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I was wondering how a system call is treated when used in a virtual machine. Does it send some kind of signal through the virtualizing kernel and then to the "real" kernel (of the physical machine)?

I googled the subject but I can't seem to find anything. Thank you in advance.

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There's a nice description in the VirtualBox documentation of the various ways it handles this sort of thing depending on the capabilities of the underlying hardware. –  Ian Roberts Jan 19 '13 at 14:03
    
Ok, I'll take a look. Thank you for the help –  n00b1990 Jan 19 '13 at 14:32

2 Answers 2

up vote 1 down vote accepted

In a virtual machine, where all hardware is virtualized, it works just like it would on real hardware. It goes through whatever syscall instructions the architecture has, which are read by the hypervisor, which executes the instructions on it's virtual processor.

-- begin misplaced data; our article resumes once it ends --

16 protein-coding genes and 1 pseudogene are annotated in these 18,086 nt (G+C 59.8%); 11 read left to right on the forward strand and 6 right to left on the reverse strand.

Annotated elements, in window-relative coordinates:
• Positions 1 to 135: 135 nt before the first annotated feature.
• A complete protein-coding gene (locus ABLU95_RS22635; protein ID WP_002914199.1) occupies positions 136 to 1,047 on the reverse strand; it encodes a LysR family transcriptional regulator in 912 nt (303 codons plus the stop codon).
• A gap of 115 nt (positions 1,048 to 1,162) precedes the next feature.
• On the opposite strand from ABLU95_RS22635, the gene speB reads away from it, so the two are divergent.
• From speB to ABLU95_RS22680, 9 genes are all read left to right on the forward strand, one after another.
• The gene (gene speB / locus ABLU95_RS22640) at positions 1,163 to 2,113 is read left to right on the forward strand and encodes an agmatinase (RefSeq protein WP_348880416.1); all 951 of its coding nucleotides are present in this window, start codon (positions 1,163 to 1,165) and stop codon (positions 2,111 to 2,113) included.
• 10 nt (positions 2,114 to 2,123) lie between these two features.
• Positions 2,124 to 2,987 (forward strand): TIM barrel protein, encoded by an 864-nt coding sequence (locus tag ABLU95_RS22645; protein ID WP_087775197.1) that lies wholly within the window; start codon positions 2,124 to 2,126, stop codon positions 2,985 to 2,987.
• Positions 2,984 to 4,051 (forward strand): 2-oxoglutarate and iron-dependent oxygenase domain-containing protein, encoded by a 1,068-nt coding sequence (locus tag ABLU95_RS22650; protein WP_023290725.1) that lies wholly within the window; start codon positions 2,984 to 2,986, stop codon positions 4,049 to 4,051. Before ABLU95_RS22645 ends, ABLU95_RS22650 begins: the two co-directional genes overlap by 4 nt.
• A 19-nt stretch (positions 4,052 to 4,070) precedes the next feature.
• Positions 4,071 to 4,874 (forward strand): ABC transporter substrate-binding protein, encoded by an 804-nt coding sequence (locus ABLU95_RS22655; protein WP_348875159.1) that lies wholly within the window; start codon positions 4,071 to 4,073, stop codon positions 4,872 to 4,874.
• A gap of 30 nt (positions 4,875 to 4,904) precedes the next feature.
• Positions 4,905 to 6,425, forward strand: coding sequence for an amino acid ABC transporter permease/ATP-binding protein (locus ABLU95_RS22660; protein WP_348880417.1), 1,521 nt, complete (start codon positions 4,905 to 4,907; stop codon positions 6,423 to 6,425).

However, in a emulation layer like Wine, syscalls in the PE executables are mapped to syscalls on the Linux kernel APIs.

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Thank you for the help, I understand now. Still have a bit of reading to do :P –  n00b1990 Jan 20 '13 at 17:05
    
@n00b1990: Sure. –  Linuxios Jan 20 '13 at 17:33

There are 3 common strategies to handle this:
1. Hypervisor traps system calls from guest: The hypervisor checks whether the privileged instruction(effectively system call) came from the guest OS itself, or from a user-space program within the guest OS. If it's the former case, then the hypervisor will actually forward the call to the hardware, although through the virtualization instructions. If it's the latter, the hypervisor will redirect the call to the guest OS, and then proceed.
2. Binary translation: Here the hypervisor checks the code from the guest OS in what are called as "basic blocks", scanning for privileged instructions. Wherever it finds them, it replaces them with calls to it's own procedures to system calls. It then proceeds to cache these blocks & eventually builds a whole set of such blocks.
3. Paravirtualization: Here the guest OS itself is modified so that instead of making calls to the hardware, it has APIs to invoke the hypervisor to get its hardware I/O done.

Source: Modern Operating Systems by Andrew Tanenbaum

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